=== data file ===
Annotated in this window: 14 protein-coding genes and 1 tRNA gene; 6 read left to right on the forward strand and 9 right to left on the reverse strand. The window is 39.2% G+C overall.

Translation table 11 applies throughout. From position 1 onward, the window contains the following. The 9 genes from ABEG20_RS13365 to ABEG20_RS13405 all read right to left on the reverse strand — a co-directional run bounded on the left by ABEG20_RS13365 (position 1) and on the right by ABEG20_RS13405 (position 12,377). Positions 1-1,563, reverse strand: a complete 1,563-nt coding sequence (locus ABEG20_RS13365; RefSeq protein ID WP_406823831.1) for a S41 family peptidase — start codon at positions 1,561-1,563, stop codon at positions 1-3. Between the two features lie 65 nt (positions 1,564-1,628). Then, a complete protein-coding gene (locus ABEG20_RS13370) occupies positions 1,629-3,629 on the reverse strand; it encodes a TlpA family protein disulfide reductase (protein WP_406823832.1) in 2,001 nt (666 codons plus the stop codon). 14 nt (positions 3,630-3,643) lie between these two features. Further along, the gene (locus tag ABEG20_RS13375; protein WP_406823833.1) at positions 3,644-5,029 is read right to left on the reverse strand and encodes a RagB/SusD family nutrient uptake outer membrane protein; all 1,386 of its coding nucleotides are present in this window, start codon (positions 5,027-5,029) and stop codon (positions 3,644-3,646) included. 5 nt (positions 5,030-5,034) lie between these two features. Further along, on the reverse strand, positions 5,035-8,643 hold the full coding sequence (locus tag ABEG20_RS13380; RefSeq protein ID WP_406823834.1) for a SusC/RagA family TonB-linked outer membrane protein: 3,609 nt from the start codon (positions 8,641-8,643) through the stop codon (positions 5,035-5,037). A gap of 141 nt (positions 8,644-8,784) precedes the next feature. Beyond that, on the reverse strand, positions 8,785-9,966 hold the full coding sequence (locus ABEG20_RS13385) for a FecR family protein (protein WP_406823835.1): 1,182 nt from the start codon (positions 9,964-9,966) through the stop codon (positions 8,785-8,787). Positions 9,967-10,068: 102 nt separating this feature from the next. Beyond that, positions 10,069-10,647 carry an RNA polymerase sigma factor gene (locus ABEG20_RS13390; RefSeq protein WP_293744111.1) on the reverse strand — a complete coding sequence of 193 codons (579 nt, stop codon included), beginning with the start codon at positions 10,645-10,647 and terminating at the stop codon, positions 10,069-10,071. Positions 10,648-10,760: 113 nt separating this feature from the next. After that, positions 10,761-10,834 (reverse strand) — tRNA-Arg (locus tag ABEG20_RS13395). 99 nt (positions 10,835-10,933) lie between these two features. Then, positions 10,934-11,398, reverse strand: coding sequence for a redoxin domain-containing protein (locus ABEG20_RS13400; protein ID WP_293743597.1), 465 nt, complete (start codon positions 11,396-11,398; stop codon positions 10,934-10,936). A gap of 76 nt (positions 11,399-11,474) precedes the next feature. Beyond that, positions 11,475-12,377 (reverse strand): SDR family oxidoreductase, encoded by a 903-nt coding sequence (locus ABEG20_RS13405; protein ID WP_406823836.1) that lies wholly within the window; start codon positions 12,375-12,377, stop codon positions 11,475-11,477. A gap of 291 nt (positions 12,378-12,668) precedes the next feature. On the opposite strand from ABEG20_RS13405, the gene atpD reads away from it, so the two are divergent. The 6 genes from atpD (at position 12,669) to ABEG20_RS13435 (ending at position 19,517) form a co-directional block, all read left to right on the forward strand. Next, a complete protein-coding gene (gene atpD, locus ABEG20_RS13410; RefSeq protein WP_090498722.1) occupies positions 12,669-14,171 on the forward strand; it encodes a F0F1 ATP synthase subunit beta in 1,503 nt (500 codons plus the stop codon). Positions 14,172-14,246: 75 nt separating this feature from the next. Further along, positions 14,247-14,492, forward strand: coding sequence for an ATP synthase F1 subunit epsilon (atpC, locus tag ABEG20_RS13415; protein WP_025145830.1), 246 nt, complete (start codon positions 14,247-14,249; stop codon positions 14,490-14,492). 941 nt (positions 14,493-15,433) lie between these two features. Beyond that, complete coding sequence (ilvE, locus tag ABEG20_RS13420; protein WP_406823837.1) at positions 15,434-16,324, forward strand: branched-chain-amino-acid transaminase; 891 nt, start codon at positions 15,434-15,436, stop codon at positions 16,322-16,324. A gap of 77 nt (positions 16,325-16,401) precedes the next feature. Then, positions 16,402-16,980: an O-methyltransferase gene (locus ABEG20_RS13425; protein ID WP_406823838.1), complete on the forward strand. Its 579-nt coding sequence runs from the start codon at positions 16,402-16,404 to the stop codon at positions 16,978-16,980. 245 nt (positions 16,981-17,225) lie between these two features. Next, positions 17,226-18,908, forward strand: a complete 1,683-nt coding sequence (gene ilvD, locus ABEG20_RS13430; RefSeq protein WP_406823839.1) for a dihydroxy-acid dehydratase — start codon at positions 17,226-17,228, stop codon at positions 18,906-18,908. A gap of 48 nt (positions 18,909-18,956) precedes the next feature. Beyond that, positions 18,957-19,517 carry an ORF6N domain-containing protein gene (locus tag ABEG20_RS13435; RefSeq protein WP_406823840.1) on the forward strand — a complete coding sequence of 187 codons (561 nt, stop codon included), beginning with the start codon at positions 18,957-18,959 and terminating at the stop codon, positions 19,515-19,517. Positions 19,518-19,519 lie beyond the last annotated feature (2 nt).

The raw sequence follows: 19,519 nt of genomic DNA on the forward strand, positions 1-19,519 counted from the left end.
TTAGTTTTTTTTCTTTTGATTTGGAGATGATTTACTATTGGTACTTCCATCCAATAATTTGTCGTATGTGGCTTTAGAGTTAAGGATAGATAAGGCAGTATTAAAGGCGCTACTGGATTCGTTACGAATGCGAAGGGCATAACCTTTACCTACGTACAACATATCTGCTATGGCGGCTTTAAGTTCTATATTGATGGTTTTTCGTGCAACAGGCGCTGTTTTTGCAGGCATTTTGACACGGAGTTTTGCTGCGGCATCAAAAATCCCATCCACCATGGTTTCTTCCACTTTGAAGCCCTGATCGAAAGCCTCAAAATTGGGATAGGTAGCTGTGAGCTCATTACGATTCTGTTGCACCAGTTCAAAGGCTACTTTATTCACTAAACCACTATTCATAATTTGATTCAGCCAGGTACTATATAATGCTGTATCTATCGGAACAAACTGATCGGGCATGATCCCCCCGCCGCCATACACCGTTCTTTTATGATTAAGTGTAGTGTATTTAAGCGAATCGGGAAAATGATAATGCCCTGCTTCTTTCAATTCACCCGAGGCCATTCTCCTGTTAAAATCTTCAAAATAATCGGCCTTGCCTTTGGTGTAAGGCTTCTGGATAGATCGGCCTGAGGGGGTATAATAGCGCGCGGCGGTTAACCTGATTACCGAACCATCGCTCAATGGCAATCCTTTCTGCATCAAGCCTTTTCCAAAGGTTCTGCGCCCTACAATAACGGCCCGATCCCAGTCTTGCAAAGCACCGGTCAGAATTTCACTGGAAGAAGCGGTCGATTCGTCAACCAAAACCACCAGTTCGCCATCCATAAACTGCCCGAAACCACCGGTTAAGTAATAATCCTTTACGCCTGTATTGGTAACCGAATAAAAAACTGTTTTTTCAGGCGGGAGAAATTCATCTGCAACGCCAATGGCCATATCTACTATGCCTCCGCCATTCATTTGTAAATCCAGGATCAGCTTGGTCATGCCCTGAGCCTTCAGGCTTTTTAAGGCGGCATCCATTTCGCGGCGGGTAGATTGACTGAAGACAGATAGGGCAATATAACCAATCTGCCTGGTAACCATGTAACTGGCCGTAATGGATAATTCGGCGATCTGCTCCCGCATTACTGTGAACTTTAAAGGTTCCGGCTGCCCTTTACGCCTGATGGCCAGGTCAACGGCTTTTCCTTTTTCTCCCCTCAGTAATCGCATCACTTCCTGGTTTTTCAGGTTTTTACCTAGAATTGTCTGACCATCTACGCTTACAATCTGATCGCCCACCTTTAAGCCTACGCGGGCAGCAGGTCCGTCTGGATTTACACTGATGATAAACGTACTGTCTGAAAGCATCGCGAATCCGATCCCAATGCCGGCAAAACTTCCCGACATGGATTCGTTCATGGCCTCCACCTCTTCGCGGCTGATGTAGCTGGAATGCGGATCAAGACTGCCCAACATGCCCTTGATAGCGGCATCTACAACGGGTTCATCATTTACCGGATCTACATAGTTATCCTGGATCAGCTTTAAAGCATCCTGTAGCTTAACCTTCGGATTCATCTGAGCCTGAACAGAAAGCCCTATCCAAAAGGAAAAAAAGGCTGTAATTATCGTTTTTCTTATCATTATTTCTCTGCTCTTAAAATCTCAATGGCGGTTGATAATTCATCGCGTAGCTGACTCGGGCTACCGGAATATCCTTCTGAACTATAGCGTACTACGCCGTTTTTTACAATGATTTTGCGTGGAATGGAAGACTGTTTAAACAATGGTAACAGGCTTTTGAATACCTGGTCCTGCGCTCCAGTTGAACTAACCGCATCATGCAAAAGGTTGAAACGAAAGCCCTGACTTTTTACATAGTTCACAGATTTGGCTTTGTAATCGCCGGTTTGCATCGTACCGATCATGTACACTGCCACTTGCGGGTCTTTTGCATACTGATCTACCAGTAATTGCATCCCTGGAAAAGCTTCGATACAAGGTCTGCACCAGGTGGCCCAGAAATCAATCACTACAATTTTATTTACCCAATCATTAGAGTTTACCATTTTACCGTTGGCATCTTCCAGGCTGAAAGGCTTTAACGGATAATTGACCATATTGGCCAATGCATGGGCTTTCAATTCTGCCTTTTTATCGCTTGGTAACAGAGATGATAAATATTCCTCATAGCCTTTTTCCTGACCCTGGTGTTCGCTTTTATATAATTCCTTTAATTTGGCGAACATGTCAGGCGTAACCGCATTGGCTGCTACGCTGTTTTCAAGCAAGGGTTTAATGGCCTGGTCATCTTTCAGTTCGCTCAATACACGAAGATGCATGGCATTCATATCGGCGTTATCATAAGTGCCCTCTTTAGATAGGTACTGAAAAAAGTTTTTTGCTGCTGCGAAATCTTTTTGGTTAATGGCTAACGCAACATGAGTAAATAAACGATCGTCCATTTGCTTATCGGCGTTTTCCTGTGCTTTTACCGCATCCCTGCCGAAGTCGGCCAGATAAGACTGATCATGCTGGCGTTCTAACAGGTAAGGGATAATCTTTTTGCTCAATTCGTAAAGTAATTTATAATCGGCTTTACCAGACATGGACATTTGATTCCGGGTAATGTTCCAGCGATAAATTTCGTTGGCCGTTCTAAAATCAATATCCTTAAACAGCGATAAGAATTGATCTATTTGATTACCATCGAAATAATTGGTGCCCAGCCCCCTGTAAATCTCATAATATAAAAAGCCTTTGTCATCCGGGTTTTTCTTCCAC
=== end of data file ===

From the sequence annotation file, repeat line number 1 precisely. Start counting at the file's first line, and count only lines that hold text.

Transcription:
Annotated in this window: 14 protein-coding genes and 1 tRNA gene; 6 read left to right on the forward strand and 9 right to left on the reverse strand. The window is 39.2% G+C overall.